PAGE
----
FILE PHOTO: U.S. Senator Chuck Grassley (R-IA) speaks during U.S. Supreme Court nominee Judge Amy Coney Barrett’s confirmation hearing before the Senate Judiciary Committee on Capitol Hill in Washington, D.C., U.S., October 13, 2020. Kevin Dietsch/Pool via REUTERS

November 17, 2020

(Reuters) – The exposure of a second Republican senator to the coronavirus threw into doubt Tuesday the U.S. Senate’s vote on Republican President Donald Trump’s controversial pick for the Federal Reserve, former economic adviser Judy Shelton.

U.S. Republican Senator Chuck Grassley, the chamber’s president pro tempore, said on Tuesday he was in quarantine after being exposed to the coronavirus and was awaiting test results.

Grassley, 87, said in a statement that he was “feeling well and not currently experiencing any symptoms” but would follow public health guidelines and would continue to work from home. Grassley is also chairman of the Senate Finance Committee.

Republican Senator Rick Scott of Florida is also quarantining because of exposure to the virus.

Trump’s Republican Party has a 53-47 majority in the current Senate. Tennessee’s Lamar Alexander on Monday joined Republican colleagues Mitt Romney and Susan Collins in indicating he opposes Shelton’s confirmation.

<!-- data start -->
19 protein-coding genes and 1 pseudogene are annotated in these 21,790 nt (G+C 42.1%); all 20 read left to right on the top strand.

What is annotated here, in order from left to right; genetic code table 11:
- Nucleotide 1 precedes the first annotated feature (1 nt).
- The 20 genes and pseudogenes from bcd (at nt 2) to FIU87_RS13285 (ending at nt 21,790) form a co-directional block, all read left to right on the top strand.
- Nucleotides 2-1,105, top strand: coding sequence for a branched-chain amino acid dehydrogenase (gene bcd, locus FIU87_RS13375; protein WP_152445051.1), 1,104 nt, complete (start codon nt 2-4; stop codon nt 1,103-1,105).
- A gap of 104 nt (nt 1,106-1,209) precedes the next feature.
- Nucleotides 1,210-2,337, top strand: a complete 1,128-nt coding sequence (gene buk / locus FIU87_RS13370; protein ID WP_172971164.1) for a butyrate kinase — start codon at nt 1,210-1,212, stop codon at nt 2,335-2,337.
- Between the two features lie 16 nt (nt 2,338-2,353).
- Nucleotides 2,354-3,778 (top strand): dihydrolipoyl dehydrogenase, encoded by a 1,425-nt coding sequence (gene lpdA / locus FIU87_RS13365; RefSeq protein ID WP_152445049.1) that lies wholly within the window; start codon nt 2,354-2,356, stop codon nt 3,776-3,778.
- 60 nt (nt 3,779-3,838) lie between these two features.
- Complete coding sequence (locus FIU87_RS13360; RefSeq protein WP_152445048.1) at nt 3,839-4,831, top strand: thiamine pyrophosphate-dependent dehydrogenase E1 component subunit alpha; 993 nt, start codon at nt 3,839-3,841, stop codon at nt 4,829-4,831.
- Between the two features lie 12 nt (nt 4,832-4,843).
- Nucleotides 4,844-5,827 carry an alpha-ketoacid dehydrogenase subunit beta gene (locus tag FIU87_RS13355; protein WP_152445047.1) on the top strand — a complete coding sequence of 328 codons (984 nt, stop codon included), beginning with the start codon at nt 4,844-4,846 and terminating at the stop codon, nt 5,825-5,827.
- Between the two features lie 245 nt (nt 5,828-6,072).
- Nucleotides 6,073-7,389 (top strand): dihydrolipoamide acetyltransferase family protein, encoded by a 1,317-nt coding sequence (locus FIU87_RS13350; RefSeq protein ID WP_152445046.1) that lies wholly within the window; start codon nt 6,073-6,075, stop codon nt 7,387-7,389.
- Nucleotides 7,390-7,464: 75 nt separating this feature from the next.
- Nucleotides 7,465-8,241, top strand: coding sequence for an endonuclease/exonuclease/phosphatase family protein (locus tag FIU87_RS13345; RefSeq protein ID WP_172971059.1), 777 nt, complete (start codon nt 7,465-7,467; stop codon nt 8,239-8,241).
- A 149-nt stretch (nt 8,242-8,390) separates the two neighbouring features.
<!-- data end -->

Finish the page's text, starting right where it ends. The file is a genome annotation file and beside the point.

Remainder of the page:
A procedural vote was expected to come on Tuesday afternoon, with a final vote on Shelton’s confirmation later in the day. But Grassley’s absence could deprive Republicans of the necessary majority to muscle through Shelton’s confirmation. Senate rules do not allow for voting by proxy.

Shelton, an adviser to Trump’s 2016 presidential campaign, has argued the nation would be better off returning to the gold standard and as recently as 2017 criticized the Fed’s power over money and financial markets as “quite unhealthy.”

Her views on interest rates have moved in lockstep with Trump’s. She lambasted easy money before Trump’s presidency but supported it after he took office, and has expressed skepticism over the Fed’s need to set policy independently from the president and Congress.

(Reporting by David Morgan; writing by Ann Saphir; editing by Andrew Heavens and Jonathan Oatis)

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